Once a rational approach – free of pseudo-nationalism – is adopted for bilateral dealings, the doors of mutual prosperity are wide open. The opportunities provided by one of the world’s single biggest markets and emerging techno-industrial centres just 27 km away are so great that only the fanatically irrational or deviously populist will miss the wood for the trees.

It is up to Sri Lanka to be wary of the pitfalls of inter-state economic rivalry and political manoeuvre in building Indo-Sri Lankan co-operation. The common cultural discourses and mindsets will surely enable us to forge ahead with careful navigation.

Sri Lanka’s strategic location in the Indian Ocean is our strength in dealing with our large neighbour. As long as India is sensitive to the importance of good relations with its immediate neighbourhood, it can share in the advantages that such a geo-strategic positioning provides. Only short-sighted domestic political manoeuvring and unrealistic ethno-centrism and hegemonism on either side of the Strait will constrain our mutually beneficial relations.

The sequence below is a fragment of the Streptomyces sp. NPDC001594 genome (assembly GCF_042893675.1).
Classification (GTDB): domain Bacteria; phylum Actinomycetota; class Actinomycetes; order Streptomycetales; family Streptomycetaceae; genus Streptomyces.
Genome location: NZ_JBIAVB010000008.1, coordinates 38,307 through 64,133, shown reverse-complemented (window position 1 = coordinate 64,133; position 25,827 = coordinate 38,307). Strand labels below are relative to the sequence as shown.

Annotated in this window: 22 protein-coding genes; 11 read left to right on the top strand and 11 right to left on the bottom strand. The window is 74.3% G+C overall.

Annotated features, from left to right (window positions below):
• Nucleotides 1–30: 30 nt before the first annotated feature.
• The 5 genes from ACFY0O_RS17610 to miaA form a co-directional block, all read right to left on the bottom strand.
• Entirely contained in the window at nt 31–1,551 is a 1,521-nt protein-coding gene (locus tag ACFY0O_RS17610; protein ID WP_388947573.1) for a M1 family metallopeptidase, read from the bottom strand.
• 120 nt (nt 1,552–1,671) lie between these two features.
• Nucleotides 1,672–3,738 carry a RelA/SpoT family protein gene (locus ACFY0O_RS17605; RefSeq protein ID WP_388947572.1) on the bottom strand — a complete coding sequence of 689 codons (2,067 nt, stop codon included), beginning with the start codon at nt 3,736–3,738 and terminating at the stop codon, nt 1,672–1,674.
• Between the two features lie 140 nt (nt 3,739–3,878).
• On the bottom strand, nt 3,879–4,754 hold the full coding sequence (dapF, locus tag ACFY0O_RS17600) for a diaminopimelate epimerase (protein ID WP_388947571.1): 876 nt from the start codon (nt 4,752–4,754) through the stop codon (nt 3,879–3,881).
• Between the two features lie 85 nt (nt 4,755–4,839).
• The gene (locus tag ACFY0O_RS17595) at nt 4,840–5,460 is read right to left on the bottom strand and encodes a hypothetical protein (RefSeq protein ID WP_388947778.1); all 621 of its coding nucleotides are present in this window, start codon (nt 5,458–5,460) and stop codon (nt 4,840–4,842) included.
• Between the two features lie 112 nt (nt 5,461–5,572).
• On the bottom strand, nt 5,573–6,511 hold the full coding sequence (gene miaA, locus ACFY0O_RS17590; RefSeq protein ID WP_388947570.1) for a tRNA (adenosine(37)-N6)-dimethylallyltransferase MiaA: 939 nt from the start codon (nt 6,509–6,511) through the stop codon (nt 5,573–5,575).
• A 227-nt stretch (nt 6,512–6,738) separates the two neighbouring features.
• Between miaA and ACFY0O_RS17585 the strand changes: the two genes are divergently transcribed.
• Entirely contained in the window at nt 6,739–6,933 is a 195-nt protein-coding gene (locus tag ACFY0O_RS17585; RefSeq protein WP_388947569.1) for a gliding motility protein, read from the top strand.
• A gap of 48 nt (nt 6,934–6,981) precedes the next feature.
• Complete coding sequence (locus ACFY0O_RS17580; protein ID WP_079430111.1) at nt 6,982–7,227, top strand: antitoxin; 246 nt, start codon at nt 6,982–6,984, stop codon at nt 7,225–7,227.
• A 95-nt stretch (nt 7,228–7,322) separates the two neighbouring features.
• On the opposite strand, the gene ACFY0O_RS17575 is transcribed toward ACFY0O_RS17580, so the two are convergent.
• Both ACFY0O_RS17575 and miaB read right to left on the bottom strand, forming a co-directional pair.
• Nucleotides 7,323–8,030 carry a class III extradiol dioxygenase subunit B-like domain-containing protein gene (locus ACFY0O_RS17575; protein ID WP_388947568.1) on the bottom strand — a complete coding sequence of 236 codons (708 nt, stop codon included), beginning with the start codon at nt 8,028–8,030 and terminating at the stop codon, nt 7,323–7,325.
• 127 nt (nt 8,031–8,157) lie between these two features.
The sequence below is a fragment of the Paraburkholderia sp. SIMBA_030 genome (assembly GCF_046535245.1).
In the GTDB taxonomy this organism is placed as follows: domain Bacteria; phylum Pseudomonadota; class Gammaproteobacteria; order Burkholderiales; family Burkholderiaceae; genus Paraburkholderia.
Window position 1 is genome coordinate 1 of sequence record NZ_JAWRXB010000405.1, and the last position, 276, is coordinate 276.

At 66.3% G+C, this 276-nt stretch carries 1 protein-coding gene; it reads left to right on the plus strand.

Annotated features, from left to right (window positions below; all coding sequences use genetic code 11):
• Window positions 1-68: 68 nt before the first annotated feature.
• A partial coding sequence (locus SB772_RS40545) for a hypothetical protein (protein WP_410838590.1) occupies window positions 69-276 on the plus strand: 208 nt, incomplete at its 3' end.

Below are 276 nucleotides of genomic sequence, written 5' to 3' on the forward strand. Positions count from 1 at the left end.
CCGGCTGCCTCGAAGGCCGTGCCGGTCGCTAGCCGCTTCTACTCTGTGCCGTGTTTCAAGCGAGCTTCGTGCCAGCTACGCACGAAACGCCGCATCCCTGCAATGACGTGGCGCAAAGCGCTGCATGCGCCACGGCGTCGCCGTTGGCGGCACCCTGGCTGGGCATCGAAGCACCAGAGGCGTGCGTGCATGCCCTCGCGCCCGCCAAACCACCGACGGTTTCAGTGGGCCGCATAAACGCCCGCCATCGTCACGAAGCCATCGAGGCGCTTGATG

Vijayakala: the measure of intemperate speech

Parliamentarian Vijayakala Maheswaran faces prosecution in the coming weeks for her intemperate public remarks made earlier this year. Speaking at a well-attended public rally in Jaffna in July this year, Ms Maheswaran was reported to have expressed a wish for a return to the social policing of the LTTE as a means of combating the incidence of crime in the Peninsula.

Certainly, given the experience of the extreme violence, disruption and political crisis engendered by the LTTE’s insurgency, the law and order authorities as well as the general public may react with alarm at this seeming nostalgia for the LTTE. A decades-long ferocious insurgency that threatened to break up the Sri Lankan state and certainly did splinter the national social cohesion cannot be pushed into the past easily. Neither can the state ignore even the minutest tendency to return to such large scale mayhem.

At the same time, the very crises we have suffered has created traumas and psychologies among us that do not easily fade away either. Caught in that vortex of past trauma (her husband was assassinated during the war), current social exigencies of crime in her political constituency, and, reacting immediately to a recent murder of a girl-child, Ms. Vijayakala perhaps lost control of both her emotions and her style of political speaking during that speech.

The courts will now decide whether the young Parliamentarian, who has braved much in her politics with one of the two major national parties (rather than an ethnic based party), was merely being rhetorically intemperate or, whether she was seriously and deliberately attempting to sow ‘disaffection’.

The challenge is to carefully ensure the widest scope for free expression while guarding against the revival of old evils.